Sunday, January 21 , 2018, 2:35 am | Fair 49º


Captain’s Log: Monarch Butterfly Season

One profound blessing of Thanksgiving season is a local wonder — the return of the monarch butterfly.

Santa Barbara is a destination of choice not only for people looking for a wonderful place to winter, but also these gorgeous winged wonders.

Vast numbers of monarchs show up in the five-star butterfly accommodations we carefully preserve for them — eucalyptus groves.

These delicate-looking critters are actually strong and durable travelers. They don’t take well to cold winter weather, so they leave the cold northern climbs in autumn.

Populations of monarchs living west of the Rocky Mountains head mostly for groves along the California coast.

Monarchs can travel up to 3,000 miles and are the only butterfly to make such a long, round-trip journey each year, flying in masses to the same winter roosts year after year.

Favored roosts include eucalyptus trees, Monterey pines and Monterey cypress.

That makes Santa Barbara a choice destination, along with Pacific Grove, Pismo Beach and other lucky locales. Other than the right trees, the butterflies need cool (but not freezing) areas protected from winds and with plenty of nearby water to drink.

We are blessed with these visitors from now until late winter. When the days grow longer and seasonal weather begins to warm, they make the long flight northward to lay their eggs on the underside of milkweed plants along the way and continue the cycle.

Monarchs are the most common breed of milkweed butterflies, so named because the larvae feed on milkweed plants, accumulating a poisonous substance in their bodies that makes them distasteful to birds and other predators.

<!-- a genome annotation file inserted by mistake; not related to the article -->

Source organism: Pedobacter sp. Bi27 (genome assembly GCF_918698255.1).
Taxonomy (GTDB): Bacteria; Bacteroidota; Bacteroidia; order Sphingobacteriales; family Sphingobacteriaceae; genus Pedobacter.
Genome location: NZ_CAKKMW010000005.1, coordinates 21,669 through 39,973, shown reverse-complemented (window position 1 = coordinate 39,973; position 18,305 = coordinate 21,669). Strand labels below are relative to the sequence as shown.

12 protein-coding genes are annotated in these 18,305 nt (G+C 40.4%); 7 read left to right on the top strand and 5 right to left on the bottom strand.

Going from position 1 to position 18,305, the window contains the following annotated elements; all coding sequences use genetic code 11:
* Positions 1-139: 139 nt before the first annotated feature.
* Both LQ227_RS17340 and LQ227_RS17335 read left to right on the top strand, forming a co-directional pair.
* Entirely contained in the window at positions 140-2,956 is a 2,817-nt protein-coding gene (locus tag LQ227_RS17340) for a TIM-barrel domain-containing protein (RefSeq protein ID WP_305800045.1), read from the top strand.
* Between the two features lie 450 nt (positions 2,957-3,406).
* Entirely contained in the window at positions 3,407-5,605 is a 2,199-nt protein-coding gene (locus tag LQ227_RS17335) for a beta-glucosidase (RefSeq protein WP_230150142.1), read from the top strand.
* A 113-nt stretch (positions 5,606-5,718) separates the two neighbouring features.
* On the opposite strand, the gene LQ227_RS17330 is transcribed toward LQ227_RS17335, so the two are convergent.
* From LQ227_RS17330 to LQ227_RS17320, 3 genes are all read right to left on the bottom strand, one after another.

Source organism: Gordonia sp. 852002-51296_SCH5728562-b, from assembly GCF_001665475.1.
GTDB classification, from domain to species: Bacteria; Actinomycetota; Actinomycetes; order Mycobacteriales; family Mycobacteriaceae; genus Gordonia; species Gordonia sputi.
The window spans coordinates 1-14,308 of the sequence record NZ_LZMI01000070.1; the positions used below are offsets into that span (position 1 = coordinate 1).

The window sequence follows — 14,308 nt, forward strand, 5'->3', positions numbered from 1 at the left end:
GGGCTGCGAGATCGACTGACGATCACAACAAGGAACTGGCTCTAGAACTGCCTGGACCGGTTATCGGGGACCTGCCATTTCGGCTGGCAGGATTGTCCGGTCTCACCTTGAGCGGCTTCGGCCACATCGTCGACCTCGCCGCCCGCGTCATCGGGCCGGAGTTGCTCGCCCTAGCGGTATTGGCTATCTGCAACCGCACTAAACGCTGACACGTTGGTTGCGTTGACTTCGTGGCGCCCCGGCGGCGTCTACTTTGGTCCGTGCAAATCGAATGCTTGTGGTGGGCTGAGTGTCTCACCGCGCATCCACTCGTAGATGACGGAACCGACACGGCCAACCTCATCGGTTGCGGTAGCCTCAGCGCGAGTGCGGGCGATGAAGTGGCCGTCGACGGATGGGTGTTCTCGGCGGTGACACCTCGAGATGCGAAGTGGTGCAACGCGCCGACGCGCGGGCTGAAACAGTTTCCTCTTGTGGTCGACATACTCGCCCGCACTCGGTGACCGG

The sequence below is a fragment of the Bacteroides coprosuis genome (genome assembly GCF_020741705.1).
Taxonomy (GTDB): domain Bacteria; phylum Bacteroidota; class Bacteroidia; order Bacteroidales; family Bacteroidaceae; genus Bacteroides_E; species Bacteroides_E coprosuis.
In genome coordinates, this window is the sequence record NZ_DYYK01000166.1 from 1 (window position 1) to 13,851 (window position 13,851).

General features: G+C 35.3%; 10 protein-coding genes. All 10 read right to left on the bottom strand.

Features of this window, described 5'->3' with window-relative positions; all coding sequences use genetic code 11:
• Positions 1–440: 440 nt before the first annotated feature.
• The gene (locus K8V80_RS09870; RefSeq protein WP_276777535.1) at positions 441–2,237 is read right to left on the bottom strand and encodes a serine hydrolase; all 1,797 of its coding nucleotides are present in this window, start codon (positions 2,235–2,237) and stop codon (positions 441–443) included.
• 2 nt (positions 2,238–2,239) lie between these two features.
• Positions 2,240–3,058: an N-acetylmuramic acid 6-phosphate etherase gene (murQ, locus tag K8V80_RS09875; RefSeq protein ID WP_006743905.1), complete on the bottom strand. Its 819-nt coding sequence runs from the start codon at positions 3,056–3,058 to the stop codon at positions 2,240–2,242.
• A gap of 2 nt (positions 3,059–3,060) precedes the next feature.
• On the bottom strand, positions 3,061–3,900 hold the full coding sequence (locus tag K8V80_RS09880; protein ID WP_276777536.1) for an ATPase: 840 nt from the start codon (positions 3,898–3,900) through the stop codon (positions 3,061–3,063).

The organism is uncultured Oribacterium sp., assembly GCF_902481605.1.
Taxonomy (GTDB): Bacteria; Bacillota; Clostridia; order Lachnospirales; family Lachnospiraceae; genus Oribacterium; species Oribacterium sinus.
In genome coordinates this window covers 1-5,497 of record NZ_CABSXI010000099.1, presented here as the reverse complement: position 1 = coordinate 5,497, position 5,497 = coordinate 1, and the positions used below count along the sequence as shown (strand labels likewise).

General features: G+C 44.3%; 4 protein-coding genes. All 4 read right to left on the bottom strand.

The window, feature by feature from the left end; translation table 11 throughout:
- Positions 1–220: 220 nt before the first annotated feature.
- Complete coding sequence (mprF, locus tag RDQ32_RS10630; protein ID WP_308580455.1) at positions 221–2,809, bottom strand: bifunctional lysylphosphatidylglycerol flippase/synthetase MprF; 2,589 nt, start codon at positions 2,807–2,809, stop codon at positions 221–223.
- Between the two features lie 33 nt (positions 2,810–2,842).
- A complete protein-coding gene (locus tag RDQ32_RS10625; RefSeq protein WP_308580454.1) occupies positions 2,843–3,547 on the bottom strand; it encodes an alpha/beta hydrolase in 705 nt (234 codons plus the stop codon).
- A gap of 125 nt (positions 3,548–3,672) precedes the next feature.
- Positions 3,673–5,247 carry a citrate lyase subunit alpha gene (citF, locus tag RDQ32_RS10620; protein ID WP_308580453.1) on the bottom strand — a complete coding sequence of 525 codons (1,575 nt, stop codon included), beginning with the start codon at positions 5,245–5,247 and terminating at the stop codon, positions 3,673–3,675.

That’s a great natural survival plan.

An adult monarch has wings of a striking reddish-brown, with black veins and black borders with two rows of white dots and a potential wingspan of about four inches.

Where do we look for them? They congregate throughout many of our small groves of trees along the coast, so viewing opportunities are sprinkled all over.

One of the best areas of all is Devereaux through Ellwood, where the habitat is just right for them. Considerable effort, expense and community volunteer work has gone into keeping this area perfect for these butterflies and other habitat-dependent critters.

— Capt. David Bacon operates WaveWalker Charters and is president of SOFTIN Inc., a nonprofit organization providing seafaring opportunities for those in need. Visit to learn more about the organization and how you can help. Click here to read previous columns. The opinions expressed are his own.

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